The number of baby gray whales born along the Pacific Coast has rebounded from record low levels, suggesting that pregnant females are thriving despite a warming Arctic feeding environment, biologists said.

The number of calves that passed Point Piedras Blancas near San Luis Obispo jumped from 945 last year to 1,018 calves in 2006, National Oceanic and Atmospheric Administration researchers said.

Fewer than 300 of the 3-month-olds were spotted in 2000 and 2001.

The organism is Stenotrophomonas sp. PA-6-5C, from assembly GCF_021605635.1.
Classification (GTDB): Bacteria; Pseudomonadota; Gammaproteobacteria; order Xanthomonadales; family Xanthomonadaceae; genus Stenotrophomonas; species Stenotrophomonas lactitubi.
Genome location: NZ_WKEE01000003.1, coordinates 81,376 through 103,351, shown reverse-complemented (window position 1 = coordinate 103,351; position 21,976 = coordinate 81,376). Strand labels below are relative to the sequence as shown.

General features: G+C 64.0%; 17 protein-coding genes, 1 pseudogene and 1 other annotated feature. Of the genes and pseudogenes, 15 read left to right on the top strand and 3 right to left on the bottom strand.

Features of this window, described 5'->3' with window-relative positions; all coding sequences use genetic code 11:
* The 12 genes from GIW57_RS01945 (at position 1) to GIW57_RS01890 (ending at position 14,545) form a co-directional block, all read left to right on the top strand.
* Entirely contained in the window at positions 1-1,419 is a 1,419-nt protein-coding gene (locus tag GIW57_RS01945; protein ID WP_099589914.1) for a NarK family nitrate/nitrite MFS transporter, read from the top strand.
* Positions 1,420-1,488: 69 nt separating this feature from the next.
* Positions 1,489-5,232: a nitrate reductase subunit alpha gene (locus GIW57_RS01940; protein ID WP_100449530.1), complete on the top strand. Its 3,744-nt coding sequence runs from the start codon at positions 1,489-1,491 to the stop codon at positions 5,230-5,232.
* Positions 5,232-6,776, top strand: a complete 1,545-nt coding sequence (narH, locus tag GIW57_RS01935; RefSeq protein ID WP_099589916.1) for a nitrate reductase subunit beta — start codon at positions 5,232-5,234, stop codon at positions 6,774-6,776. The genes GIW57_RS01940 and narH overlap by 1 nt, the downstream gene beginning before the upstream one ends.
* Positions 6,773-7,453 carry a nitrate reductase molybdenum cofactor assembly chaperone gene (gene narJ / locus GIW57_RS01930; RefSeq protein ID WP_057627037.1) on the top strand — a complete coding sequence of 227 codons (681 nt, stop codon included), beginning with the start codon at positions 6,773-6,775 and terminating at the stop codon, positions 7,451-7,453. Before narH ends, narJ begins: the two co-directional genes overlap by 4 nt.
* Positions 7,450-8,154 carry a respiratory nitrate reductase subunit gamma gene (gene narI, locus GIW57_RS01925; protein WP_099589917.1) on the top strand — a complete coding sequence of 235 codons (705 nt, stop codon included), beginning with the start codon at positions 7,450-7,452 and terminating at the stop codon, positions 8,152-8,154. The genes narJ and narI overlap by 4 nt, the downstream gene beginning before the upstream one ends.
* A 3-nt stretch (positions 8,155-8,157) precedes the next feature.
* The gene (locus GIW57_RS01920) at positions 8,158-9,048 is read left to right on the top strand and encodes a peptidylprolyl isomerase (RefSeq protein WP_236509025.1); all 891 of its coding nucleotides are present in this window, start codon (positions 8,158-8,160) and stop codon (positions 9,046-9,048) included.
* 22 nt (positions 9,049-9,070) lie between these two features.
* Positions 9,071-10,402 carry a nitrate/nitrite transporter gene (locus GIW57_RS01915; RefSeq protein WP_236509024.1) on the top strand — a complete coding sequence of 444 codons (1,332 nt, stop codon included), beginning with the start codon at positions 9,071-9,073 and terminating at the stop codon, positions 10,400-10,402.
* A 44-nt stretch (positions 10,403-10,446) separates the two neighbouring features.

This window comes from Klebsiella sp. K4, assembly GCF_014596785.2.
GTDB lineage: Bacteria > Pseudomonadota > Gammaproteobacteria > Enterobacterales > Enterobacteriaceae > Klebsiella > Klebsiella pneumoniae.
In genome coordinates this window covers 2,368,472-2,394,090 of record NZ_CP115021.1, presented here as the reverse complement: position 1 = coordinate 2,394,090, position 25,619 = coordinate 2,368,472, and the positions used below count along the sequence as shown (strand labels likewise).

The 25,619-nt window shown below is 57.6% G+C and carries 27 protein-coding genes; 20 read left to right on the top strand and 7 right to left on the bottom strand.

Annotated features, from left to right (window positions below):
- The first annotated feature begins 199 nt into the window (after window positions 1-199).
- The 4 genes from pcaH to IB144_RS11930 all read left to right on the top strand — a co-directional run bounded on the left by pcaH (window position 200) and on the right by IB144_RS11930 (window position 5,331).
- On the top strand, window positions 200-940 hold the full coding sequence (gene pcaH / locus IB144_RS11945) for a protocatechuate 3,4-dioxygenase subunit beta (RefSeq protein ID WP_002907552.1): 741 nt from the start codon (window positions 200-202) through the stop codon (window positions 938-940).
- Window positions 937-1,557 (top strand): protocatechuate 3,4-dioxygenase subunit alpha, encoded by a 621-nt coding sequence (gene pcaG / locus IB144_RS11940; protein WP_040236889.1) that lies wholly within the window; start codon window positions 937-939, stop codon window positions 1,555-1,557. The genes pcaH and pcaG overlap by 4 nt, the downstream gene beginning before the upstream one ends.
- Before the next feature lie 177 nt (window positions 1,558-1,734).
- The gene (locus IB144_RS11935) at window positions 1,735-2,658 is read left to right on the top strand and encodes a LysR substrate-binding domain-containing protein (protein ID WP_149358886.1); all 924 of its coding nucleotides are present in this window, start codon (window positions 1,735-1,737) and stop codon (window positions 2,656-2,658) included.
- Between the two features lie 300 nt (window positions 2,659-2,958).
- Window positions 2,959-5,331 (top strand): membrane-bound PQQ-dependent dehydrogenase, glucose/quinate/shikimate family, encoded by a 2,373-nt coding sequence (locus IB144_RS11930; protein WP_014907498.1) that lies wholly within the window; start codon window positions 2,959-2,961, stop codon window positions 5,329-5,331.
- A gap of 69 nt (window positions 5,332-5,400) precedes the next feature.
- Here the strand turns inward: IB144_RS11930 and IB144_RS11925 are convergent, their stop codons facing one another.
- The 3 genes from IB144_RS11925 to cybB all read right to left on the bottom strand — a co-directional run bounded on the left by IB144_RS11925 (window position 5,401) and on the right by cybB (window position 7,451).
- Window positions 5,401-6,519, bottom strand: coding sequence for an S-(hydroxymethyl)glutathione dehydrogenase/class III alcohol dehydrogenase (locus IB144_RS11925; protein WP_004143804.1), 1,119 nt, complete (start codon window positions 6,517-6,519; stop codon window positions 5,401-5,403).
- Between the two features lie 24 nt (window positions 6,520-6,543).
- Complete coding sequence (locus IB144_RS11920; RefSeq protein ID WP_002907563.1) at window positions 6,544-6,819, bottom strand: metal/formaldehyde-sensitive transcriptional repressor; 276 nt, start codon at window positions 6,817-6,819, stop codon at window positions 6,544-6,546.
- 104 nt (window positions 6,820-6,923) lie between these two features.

The whales have traditionally migrated to summer feeding grounds in the northern Bering Sea, but have been forced farther north in recent years because warming air and water has reduced the population of its favored prey, the fatty amphipod.

In 1999, about 270 whales washed up dead or dying on the Pacific Coast, some severely malnourished, according to NOAA.

But the whales appear to have taken advantage of melted polar sea ice, discovering new routes to food farther north near Barrow, Alaska, and finding enough crustaceans in the mud to nourish pregnant females, scientists said.

"It's a reasonable level of reproduction, and the overall trend over the past five years is positive," said Wayne Perryman, a NOAA fisheries biologist in La Jolla.